A recent landmark study showed that vitamin B12 supplementation slows the accelerated rate of brain shrinkage and declining cognitive function in older individuals. Another study showed that older people with higher levels of B12 in their blood had bigger, healthier brains and scored higher on cognitive tests than those with lower levels. This research, in my opinion, is simply amazing and cannot be ignored.

 


Take B12 to SUPERCHARGE Your Days

 

As I mentioned, vitamin B12 helps your body produce energy by metabolizing carbs and fats in the food you eat. The effects of replenishing your B12 stores on your energy levels can be dramatic. Most people report significant increases in energy, stamina, motivation and ability to focus within days of beginning to take a B12 supplement.

 

B12 is also needed for the production of the important neurotransmitter serotonin, which regulates mood, sleep and appetite. A study from the National Institute of Aging found women with low B12 levels were more than twice as likely to develop depression as women with normal B12 status. Many people find that taking B12 helps them to get the deep, rejuvenating sleep they need at night, so they wake up feeling refreshed. This not only has a positive impact on your energy levels throughout the day, but also affects your mood and outlook.

 

How B12 Saves Your Heart, Bones, Vision and Hearing

 

Another major benefit of having enough vitamin B12 in your body is reduced levels of the toxic stress marker homocysteine. Not only does lowering homocysteine levels make you feel less stressed, studies have shown that it also confers significant protection for your heart, bones, vision and hearing. Homocysteine is known to damage the inside of blood vessels and arteries, making elevated homocysteine levels a serious risk factor for heart disease.

 

Another negative health impact of homocysteine is that it weakens bones by interfering with collagen cross-linking, the molecular “stitching” that makes bones strong and flexible. In one study, people with low B12 levels had lower-than-average bone mineral density. Other exciting studies show that B12 also helps to build stronger bones by aiding osteoblasts, the cells that build bone.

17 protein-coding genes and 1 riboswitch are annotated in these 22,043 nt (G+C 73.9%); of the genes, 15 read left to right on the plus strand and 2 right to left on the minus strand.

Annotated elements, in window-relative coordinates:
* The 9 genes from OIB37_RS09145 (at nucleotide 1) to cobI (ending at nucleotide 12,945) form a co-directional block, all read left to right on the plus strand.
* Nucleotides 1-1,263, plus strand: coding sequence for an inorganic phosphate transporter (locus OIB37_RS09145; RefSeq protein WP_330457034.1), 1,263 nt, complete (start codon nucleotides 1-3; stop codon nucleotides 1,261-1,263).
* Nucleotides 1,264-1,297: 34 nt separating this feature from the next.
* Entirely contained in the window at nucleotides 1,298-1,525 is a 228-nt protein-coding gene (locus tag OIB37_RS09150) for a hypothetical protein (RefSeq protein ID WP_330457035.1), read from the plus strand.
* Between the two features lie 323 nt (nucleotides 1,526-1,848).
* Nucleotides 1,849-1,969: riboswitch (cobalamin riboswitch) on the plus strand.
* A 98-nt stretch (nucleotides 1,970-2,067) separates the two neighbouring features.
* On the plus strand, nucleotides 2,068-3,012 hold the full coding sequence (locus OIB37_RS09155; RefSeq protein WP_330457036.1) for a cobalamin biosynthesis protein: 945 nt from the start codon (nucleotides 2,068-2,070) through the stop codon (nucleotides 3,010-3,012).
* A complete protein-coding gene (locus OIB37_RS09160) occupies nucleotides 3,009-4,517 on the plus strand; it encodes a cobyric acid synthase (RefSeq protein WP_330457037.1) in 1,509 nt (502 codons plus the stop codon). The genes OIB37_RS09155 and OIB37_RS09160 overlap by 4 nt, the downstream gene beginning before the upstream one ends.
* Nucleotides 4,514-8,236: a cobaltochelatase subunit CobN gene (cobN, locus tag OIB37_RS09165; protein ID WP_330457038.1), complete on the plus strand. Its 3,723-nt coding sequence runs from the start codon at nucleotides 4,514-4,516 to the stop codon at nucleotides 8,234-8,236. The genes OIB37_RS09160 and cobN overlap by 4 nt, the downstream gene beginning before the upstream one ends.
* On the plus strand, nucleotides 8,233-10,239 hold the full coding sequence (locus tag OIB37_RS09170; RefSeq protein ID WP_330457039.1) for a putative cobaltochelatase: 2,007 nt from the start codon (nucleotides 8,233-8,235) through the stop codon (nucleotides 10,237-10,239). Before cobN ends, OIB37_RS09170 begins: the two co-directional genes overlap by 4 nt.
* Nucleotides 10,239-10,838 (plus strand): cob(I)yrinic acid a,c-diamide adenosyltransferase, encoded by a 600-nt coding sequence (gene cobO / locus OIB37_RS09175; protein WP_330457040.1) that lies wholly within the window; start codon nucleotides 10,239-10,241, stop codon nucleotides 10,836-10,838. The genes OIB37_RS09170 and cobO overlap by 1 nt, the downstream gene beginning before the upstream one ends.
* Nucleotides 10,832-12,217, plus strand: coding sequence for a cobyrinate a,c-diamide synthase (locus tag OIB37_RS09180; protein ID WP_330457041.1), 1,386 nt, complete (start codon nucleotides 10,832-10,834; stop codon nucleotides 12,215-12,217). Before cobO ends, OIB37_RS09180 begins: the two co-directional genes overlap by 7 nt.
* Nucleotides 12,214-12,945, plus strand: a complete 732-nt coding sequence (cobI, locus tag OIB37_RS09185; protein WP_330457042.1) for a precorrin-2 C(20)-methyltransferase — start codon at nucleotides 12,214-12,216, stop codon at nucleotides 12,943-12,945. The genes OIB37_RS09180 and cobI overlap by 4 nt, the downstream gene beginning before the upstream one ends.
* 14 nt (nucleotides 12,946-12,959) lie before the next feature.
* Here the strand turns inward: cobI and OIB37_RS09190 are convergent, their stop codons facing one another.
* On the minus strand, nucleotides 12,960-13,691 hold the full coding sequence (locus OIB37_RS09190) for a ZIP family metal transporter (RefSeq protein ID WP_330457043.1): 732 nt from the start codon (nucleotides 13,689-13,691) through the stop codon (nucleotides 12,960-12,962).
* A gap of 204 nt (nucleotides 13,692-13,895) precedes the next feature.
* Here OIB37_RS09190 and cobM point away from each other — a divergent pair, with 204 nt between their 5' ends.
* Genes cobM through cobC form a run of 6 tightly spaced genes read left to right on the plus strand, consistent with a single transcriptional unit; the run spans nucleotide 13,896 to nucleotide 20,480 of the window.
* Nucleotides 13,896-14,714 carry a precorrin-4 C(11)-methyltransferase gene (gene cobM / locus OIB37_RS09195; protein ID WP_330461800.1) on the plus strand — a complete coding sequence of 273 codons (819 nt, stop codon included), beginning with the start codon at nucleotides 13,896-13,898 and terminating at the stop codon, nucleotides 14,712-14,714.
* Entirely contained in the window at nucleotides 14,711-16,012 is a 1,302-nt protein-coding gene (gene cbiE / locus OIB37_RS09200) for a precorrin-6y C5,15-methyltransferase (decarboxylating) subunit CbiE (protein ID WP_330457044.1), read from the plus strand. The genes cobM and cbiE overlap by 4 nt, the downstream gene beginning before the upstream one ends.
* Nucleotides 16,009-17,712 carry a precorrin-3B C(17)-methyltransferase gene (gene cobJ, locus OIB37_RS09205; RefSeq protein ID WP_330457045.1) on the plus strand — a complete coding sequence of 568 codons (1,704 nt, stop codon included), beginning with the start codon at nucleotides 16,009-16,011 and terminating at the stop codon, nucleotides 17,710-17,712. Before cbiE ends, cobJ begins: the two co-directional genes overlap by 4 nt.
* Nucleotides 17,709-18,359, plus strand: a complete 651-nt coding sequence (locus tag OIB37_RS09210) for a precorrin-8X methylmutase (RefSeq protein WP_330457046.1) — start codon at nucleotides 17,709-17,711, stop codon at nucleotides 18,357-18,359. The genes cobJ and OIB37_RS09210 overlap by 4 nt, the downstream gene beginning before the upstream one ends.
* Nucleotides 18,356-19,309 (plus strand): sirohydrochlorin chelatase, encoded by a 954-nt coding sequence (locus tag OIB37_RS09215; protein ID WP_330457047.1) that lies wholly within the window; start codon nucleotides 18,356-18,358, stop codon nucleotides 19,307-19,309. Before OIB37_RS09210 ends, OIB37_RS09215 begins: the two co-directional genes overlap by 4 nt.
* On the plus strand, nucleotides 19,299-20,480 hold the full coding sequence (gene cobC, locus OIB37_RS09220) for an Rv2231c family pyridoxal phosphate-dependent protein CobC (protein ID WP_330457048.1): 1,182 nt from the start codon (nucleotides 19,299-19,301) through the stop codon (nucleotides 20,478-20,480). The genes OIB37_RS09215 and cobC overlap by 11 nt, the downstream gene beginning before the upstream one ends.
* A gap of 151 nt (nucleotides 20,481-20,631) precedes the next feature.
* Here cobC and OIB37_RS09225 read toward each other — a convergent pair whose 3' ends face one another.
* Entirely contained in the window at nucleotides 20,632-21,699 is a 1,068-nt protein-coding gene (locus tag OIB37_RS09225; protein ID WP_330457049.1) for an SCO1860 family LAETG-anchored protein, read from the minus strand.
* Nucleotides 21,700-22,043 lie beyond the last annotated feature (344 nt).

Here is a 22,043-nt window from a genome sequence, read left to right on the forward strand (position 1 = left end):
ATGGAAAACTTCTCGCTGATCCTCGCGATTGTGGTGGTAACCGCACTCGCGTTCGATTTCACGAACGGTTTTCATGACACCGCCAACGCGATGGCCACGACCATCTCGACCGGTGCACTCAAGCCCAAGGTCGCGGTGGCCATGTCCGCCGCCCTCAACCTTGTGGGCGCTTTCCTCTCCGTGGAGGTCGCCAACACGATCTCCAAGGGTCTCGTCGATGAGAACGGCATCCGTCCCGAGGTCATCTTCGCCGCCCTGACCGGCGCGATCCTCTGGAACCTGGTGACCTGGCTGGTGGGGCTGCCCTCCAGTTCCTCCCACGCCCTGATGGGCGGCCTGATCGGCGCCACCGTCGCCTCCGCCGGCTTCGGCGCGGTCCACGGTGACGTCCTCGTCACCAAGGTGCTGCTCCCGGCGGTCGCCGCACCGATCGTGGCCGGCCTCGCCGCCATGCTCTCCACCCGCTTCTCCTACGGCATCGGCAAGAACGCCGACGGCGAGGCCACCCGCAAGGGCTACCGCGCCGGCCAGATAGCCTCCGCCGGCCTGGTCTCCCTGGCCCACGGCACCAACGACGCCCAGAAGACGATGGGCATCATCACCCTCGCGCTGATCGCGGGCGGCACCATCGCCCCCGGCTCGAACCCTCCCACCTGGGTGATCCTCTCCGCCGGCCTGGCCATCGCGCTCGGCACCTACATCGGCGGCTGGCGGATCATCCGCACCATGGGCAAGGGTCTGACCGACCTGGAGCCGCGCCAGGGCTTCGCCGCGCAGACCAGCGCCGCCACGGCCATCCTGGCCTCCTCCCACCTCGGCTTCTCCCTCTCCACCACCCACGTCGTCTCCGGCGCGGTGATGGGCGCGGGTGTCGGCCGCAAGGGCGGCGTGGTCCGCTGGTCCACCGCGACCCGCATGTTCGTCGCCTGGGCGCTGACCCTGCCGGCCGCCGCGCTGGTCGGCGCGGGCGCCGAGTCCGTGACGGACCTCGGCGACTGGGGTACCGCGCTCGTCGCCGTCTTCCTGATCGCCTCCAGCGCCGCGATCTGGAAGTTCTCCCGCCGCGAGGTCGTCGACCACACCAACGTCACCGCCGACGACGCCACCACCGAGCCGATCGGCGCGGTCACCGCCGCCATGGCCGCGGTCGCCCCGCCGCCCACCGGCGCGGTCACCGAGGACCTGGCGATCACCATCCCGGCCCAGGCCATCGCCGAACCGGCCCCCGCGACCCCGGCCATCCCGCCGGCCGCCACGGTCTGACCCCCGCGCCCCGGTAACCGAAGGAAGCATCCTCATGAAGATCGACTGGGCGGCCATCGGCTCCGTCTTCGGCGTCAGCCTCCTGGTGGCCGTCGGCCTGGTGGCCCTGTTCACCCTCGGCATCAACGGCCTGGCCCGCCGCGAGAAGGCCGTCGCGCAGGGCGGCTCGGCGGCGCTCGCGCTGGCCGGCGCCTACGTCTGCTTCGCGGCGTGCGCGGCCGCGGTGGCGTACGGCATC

Additionally, B12’s homocysteine-lowering effects help it protect your vision and hearing. Harvard researchers found at least a 34% decreased risk of vision loss and improved retinal blood vessel function for women aged 40 and older who supplemented with B12. And yet another study found that low blood levels of vitamin B12 were linked to a higher risk of hearing loss in women in their 60s. Researchers have concluded that homocysteine may damage the delicate cells that transmit sound waves in the inner ear.

 

Why Are So Many People B12 Deficient?

 

The reason that the vast majority of people end up B12 deficient has nothing to do with their B12 intake, but rather, their ability to absorb B12 from food. As you get older, the lining of your stomach gradually loses its ability to produce hydrochloric acid, which you need to absorb B12 from food. The use of certain drugs can also lower your stomach acid secretion, further hampering B12 absorption. Since roughly 65% of Americans take pharmaceutical drugs on a daily basis, you can see why so many people are B12 deficient.

 

 

B12 Deficiency Can Strike Anyone, But You Are at Higher Risk if You

Are over the age of 45 Take acid-blocking medications
Are a vegan or vegetarian Are or have ever been anemic
Suffer from digestive problems Have low stomach acid
Take certain diabetes drugs Drink alcoholic beverages